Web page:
Maze Project

This is a discussion on Maze Project within the C++ Programming forums, part of the General Programming Boards category; you're going to need something... well here's your problem: Your mouse has to be able to look in four directions ...

  1. #16
    Lead Moderator kermi3's Avatar
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    you're going to need something...

    well here's your problem:

    Your mouse has to be able to look in four directions doesn't it? So you have to look and see where it can fo. Then you have to see:
    Code:
    nextstep[x][y]=maze[w][l]
    
    //then in  a loop:
    
    if (nextstep[x][y+1]==open) 
      nextstep[x][y]=nexstep[x][y+]
    I'm not sure that's the best way to do it. But that's one way...it need additions and more work but...a start.
    Kermi3

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  2. #17
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    Code:
    char nextstep;
    			char xpos = 30;
    
    			do
    			{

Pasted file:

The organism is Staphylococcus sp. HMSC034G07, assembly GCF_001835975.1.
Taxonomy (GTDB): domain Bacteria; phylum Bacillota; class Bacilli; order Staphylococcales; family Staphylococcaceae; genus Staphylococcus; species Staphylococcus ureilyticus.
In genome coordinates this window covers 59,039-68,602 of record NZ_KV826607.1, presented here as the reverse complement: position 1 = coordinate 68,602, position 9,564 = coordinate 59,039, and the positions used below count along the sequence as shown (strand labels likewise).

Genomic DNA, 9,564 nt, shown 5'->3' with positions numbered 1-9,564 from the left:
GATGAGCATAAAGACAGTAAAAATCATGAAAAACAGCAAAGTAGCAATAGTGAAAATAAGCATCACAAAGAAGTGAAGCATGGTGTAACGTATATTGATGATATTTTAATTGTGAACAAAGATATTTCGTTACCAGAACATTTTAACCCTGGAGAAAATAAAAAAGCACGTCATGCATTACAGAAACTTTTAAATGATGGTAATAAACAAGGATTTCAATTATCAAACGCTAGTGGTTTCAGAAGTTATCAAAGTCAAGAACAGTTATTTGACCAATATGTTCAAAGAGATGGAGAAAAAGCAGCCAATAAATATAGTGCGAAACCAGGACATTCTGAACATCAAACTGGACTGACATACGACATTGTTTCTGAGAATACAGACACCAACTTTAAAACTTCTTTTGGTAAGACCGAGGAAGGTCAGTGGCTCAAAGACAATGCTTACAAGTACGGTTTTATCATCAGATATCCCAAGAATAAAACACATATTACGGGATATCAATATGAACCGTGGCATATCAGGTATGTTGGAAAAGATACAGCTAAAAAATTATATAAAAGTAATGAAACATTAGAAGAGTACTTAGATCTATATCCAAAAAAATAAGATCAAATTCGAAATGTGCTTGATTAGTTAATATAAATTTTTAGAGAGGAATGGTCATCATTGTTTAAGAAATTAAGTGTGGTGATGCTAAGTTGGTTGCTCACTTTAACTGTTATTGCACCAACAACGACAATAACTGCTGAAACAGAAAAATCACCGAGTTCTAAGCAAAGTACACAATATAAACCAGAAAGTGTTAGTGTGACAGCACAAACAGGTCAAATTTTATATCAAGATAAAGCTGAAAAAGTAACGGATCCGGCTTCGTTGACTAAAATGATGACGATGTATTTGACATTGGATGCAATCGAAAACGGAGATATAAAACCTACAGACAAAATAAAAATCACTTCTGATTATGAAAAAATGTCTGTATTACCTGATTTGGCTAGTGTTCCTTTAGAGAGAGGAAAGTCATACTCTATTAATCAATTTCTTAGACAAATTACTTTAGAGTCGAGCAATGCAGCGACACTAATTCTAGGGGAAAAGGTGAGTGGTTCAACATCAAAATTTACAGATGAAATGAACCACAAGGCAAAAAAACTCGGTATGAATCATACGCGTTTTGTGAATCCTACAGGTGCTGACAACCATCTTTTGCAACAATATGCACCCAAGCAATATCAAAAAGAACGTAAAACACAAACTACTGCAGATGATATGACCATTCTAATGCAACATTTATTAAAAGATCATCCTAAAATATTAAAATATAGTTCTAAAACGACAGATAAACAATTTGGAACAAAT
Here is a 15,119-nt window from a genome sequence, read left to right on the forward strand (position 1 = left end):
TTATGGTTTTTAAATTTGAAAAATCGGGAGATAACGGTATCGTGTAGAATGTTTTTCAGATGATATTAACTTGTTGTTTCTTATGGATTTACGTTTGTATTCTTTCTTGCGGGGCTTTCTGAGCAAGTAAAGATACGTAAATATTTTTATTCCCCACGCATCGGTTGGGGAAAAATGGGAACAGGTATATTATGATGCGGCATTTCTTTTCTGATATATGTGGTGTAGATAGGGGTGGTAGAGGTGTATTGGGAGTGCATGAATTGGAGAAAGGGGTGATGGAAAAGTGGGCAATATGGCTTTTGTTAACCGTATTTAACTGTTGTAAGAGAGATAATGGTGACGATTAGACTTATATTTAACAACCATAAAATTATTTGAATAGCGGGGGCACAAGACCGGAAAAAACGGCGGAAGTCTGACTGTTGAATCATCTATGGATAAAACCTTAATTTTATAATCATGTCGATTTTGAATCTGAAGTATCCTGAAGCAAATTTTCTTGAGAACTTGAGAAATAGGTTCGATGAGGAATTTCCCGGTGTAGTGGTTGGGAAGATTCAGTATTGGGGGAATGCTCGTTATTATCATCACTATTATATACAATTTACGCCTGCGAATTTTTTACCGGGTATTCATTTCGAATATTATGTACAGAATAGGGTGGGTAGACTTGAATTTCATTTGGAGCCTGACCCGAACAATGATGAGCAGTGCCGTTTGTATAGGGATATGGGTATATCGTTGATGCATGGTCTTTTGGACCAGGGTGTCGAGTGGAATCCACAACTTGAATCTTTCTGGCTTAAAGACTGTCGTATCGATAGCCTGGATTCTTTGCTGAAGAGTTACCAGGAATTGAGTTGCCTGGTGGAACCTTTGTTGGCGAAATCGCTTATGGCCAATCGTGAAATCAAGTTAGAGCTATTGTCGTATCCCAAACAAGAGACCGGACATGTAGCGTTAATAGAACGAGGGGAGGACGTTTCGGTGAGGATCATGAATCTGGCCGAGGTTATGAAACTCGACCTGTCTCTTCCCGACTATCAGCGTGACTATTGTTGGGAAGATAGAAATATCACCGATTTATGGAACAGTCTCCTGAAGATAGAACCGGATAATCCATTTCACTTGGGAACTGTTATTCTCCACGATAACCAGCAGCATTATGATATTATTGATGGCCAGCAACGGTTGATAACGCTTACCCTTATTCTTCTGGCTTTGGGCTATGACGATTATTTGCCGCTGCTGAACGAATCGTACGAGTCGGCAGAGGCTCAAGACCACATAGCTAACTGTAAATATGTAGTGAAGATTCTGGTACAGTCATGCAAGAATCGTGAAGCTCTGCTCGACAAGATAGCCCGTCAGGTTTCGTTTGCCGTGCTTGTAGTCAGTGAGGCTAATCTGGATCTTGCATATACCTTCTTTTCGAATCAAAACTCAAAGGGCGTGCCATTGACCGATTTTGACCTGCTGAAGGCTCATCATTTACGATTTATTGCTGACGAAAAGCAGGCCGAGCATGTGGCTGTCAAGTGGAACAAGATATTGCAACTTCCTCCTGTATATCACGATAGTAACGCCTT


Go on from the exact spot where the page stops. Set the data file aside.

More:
for (m = xpos; m >= 1; m--)
    				{
    					if (maze[w][l] == 'x')
    						nextstep = false;
    					else
    					if (maze[w][l] == 'o')
    						nextstep == m--;
    
    					cout << m << endl;
    				}
    			}while ( m != 0);
    Ok what im thinking is that this code is going to calculate the nextmove of m. Tell me if you think this works. Now all im trying to do at this point is get it to move if the nextsquare is an 'o' and not move if the next square is 'x'. The loop will tell it to keep going until it reaches 0. What i need to do now to make it work with the maze is to tell it where 'M' is. How can i do that? I know I can't use 30. Any suggestions?